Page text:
It was only one of many instances of massive infrastructure projects coming in contact with pre-colonial burial grounds. In 2017, for example, road construction in Duluth, Minnesota desecrated graves when the state's department of transportation failed to evaluate the area for artifacts prior to breaking ground.


Near Weymouth in Dorset, England, a mass grave of more than 50 young men was discovered in 2009 by archaeologists doing a survey before road construction began. All the victims had been killed brutally, at once, with multiple blows from a sharp weapon visible on their bones, and their heads had been severed. In 2010, researchers identified them as Vikings by radio-carbon dating the bones to 910 to 1030 CE, when the English clashed with Viking invaders. Analysis of the isotopes in the teeth indicated Scandinavian origins. Due to their lack of clothing and their similar manner of death, they were likely executed as captives. They're now part of the Dorset County Museum.


Among the roughly 38,000 people interred beneath a neighborhood on Chicago's Far Northwest Side are the impoverished inmates of the Cook County almshouse and patients from the county insane asylum. The area was known as Dunning, and its squalid institutions were so well known that a judge in 1889 declared them a "tomb for the living." The 20 acres of the site also included a potter's field for the indigent and unclaimed, and the burials of more than 100 unidentified dead from the Great Chicago Fire of 1871.

The potter's field was revealed in 1989 during construction on luxury homes. Sewer workers who were laying pipes also turned up a corpse that was so well-preserved his handlebar mustache was still visible. Bodies were relocated to a site now called Read-Dunning Memorial Park, giving these dead some recognition in the city for the first time.

Just Two Cans of Soda a Day May Double Your Risk of Death From Heart Disease

If you've been stocking your refrigerator full of carbonated corn syrup in anticipation of warmer weather, the American Heart Association has some bad news. The advocacy group on Wednesday released results of research that demonstrate a link between consumption of sugary drinks—including soda, fruit juices, and other sweetened beverages—and an increased risk of dying from heart disease.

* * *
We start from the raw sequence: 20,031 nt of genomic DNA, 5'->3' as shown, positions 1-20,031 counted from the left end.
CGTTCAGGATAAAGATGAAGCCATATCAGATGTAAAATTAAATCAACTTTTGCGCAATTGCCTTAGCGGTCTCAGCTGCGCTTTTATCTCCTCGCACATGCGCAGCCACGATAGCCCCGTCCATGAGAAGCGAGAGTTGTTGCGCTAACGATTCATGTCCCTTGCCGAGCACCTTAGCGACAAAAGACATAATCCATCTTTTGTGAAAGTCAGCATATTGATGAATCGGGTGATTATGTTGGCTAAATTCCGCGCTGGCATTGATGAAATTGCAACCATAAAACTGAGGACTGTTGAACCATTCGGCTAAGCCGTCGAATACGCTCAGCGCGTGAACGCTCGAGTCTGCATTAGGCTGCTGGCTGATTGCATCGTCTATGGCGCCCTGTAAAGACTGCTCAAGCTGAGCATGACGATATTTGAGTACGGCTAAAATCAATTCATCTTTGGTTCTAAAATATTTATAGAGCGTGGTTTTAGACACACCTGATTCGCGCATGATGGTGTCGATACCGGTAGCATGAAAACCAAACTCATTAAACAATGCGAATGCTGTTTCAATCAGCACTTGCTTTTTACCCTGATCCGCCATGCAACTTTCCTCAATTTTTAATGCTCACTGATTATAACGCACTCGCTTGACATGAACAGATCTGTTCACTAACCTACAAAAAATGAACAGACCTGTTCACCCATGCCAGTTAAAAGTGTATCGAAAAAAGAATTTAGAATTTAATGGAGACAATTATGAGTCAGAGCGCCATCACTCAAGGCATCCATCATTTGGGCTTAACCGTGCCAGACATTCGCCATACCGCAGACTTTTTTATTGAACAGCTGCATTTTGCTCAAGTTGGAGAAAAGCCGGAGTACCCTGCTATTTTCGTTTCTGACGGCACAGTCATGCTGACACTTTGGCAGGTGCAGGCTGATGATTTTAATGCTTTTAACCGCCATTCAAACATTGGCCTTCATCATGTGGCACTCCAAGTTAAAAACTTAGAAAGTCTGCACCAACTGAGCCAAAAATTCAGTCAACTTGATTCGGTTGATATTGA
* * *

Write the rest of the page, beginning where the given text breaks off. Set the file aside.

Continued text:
Study participants who reported consuming 24 ounces or more of sugary drinks per day had twice the risk of death from coronary artery disease of those who averaged less than 1 ounce daily. There was also an increased risk of death overall, including from other cardiovascular conditions.

The study, led by Emory University professor Jean Welsh, examined data taken from a longitudinal study of 17,930 adults over the age of 45 with no previous history of heart disease, stroke, or diabetes. Researchers followed participants for six years, and examined death records to determine causes. They observed a greater risk of death associated with sugary drinks even when they controlled for other factors, including race, income, education, smoking habits, and physical activity. The study does not show cause and effect, the researchers said, but does illuminate a trend.

The study also noted that while it showed an increased risk of death from heart disease, consumption of sugary foods was not shown to carry similar risk. One possible explanation is that the body metabolizes the sugars differently: Solid foods carry other nutrients, like fat and protein, that slow metabolism, while sugary drinks provide an undiluted influx of carbohydrates that the body must process.

The news will likely prove troublesome for the beverage industry, which has long contended with concerns that sugary drinks contribute to type 2 diabetes and tooth decay. Some cities, including Seattle, have introduced controversial "soda tax" plans that raise the sales tax on the drinks in an effort to discourage consumption.